Development Director to keep position following ethics investigation
Summit County Manager Bob Jasper said he will not be firing Community Development Director Don Sargent despite the findings of an ethics investigation conducted by the Cache County District Attorney.
In a letter from Cache County District Attorney James Swink to Summit County District Attorney David Brickey, Swink says after reviewing information regarding Sargent’s personal and work actions while acting as a public servant, it is "strongly recommended Mr. Sargent be terminated from employment."
According to Brickey, the investigation began after Summit County resident Mike Brown filed a complaint against Sargent.
"The initial investigation lead to further discovery of incidents which we decided to have the Cache County Attorney’s office investigate because of the obvious relationship between our office and Sargent," Brickey said.
Other complaints against Sargent included a fellow employee saying she was afraid to report certain building code violations that Sargent committed when building a structure in 2009 because she thought he would fire her.
An excerpt from the letter states "She describes the enforcement of setback violations and her hesitance in enforcing the setback violation committed by Don Sargent because of her fear that he would let her go."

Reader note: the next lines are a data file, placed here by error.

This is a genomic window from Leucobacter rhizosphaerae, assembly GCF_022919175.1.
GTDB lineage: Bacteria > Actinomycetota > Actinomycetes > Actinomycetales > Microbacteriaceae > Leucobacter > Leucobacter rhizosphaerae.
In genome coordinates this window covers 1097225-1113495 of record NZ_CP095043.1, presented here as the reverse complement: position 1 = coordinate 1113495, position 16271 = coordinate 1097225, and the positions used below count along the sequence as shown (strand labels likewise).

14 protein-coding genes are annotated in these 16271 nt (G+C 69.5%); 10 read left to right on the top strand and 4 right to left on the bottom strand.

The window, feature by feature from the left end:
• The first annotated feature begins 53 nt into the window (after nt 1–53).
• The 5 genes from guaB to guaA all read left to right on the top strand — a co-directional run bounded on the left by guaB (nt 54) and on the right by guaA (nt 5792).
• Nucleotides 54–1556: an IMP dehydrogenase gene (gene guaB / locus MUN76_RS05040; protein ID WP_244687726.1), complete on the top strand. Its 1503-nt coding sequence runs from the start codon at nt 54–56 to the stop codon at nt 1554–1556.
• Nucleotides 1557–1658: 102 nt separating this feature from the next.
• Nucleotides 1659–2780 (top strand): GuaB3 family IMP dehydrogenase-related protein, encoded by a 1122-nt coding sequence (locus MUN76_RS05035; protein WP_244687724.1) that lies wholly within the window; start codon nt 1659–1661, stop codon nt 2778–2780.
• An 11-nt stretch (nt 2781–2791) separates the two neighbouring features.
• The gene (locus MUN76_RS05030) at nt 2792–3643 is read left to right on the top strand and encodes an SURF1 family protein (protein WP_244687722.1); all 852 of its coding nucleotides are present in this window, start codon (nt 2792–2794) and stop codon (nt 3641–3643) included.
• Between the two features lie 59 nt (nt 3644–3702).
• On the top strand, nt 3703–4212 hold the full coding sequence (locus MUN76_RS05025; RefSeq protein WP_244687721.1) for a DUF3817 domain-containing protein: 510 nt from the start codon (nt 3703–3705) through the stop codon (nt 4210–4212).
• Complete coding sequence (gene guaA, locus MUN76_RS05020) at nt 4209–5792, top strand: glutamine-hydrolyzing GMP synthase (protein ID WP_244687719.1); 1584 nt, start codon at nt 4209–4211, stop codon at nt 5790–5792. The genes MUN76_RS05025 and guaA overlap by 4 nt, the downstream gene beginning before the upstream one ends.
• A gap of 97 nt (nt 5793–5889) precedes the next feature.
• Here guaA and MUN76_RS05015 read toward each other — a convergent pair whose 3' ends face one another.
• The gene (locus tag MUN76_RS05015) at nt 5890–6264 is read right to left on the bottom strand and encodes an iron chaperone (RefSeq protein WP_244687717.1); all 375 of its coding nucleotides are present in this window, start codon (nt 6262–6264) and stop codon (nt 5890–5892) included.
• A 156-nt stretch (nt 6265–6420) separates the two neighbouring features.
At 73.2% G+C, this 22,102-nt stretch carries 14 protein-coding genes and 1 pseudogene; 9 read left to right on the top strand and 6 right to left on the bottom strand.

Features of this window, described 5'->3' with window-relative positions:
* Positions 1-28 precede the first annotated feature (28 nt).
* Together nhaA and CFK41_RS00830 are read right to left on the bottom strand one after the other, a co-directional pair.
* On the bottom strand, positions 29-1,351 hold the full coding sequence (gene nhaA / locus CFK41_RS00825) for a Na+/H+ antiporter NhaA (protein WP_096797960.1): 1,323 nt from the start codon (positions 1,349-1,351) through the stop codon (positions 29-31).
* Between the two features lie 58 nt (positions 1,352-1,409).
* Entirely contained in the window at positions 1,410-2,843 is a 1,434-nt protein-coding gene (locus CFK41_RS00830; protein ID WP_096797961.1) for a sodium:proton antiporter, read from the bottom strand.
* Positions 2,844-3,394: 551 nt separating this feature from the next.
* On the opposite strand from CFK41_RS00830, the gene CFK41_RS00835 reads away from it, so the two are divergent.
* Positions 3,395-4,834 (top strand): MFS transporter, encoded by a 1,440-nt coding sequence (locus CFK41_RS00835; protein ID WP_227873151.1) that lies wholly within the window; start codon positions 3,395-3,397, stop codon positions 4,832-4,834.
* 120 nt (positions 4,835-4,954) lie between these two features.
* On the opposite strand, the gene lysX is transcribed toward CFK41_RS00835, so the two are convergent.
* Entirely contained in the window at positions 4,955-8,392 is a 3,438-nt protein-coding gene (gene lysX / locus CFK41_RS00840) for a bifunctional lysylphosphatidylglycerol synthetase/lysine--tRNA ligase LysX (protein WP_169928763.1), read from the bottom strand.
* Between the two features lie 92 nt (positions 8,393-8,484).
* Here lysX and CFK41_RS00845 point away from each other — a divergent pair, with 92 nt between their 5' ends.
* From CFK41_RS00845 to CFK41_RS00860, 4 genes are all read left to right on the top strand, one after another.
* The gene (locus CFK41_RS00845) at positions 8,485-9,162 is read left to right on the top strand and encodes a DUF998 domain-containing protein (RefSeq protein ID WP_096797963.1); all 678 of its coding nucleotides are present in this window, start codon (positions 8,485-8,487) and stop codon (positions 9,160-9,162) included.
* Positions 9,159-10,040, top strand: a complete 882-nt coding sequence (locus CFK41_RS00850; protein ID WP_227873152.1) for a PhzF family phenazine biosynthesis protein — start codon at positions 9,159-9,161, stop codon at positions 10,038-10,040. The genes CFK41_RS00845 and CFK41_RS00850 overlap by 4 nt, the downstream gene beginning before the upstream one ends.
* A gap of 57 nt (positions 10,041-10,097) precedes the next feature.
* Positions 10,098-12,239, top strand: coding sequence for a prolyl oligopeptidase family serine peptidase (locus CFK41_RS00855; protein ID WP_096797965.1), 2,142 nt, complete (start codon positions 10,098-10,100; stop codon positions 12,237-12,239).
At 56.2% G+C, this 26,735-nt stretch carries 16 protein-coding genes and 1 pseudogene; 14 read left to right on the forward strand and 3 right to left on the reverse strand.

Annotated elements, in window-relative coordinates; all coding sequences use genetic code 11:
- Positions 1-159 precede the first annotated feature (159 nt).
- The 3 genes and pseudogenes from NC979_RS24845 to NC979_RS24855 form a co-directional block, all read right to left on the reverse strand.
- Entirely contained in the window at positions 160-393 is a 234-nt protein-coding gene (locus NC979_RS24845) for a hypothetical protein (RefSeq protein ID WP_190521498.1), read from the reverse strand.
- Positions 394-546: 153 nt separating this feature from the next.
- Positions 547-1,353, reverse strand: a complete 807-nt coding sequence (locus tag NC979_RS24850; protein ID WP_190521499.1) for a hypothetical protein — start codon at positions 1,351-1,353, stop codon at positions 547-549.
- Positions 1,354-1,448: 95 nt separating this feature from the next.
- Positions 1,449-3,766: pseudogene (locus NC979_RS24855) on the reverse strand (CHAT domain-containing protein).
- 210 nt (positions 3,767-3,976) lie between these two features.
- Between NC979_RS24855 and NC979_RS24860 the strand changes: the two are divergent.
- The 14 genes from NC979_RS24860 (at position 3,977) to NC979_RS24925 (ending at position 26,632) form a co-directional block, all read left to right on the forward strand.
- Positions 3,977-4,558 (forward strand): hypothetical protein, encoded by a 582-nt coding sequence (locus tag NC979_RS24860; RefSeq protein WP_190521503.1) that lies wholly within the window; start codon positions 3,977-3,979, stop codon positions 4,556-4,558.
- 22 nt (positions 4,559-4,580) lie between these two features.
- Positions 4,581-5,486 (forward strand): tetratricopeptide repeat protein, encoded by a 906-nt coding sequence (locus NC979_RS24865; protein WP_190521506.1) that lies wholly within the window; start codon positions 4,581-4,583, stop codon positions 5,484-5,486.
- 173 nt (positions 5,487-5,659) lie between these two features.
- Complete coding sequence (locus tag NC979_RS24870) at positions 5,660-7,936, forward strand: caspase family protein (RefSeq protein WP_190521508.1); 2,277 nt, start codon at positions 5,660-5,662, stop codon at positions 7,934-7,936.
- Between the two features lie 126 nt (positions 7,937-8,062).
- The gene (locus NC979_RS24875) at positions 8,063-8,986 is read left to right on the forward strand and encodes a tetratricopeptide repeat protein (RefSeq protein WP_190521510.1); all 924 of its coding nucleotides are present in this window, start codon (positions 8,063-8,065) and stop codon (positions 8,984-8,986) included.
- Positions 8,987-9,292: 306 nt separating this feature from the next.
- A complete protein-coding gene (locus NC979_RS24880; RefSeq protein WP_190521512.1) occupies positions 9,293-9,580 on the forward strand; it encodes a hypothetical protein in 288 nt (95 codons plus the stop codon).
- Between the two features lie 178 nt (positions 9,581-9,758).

Swink wrote that he does not suggest Sargent be charged with official misconduct because the actions detailed in the report happened outside the statute of limitations and prosecution was not recommended.
The letter goes on to say that "His [Sargent] violation of the Development Code is also reprehensible as he is the person in the position to enforce the County’s Development Code, and he intentionally built a structure he knew violated it."
Sargent said the investigation began because someone was upset by building department decisions that were made and he does not believe he did anything wrong. He has since taken down the structure that violated the code.
Jasper declined to further comment on personnel matters.
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Arlene Loble served as the Park City manager in the 1980s, a pivotal period that prepared the community for the boom years that would follow in the 1990s. Loble, who recently died, is credited with introducing a level of professionalism to the municipal government that was needed amid the growth challenges.